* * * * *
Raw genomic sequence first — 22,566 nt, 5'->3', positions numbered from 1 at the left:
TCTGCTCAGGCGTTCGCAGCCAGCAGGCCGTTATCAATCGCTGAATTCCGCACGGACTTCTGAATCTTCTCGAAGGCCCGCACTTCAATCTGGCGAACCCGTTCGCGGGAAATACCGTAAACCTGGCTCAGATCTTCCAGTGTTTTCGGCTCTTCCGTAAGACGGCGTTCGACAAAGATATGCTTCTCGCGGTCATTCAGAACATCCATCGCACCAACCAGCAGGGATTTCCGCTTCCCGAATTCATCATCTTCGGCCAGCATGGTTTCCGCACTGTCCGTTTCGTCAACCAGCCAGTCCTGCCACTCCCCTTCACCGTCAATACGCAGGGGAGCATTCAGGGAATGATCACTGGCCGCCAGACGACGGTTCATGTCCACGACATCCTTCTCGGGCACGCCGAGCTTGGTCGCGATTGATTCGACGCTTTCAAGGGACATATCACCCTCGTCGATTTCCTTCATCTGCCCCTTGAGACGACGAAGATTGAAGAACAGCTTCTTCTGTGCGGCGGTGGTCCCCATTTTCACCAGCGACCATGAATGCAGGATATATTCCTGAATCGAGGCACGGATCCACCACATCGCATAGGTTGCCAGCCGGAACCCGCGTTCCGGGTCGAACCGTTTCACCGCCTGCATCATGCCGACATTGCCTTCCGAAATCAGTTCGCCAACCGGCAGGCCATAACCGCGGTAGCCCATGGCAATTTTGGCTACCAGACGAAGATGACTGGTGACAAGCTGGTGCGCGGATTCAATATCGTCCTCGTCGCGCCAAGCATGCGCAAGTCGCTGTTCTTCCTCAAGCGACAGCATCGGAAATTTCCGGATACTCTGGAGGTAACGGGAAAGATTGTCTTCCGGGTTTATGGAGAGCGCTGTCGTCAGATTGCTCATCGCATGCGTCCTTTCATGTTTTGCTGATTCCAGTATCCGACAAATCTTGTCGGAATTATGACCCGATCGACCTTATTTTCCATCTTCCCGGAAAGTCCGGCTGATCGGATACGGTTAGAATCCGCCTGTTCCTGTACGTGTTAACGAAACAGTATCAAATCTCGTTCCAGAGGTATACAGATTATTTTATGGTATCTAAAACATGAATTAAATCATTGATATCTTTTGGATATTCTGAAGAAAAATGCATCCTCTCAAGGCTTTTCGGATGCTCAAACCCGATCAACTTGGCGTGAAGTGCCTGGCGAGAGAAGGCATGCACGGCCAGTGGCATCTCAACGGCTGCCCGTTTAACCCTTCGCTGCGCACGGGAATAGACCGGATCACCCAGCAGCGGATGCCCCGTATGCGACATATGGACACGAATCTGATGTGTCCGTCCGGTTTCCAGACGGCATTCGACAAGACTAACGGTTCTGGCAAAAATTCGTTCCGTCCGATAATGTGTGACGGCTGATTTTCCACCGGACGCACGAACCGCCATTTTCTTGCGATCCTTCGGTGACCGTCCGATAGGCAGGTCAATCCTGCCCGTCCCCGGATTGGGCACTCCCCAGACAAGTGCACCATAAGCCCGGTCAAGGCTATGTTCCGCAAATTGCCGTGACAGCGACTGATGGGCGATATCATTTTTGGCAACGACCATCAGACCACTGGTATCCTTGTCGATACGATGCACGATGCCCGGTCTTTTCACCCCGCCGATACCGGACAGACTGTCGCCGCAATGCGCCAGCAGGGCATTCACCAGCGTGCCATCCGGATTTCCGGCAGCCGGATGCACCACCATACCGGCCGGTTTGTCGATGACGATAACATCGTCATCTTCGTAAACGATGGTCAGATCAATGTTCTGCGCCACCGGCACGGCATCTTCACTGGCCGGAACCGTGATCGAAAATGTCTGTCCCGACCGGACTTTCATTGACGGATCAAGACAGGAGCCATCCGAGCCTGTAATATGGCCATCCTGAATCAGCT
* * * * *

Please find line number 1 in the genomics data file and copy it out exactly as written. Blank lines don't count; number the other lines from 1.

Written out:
Raw genomic sequence first — 22,566 nt, 5'->3', positions numbered from 1 at the left: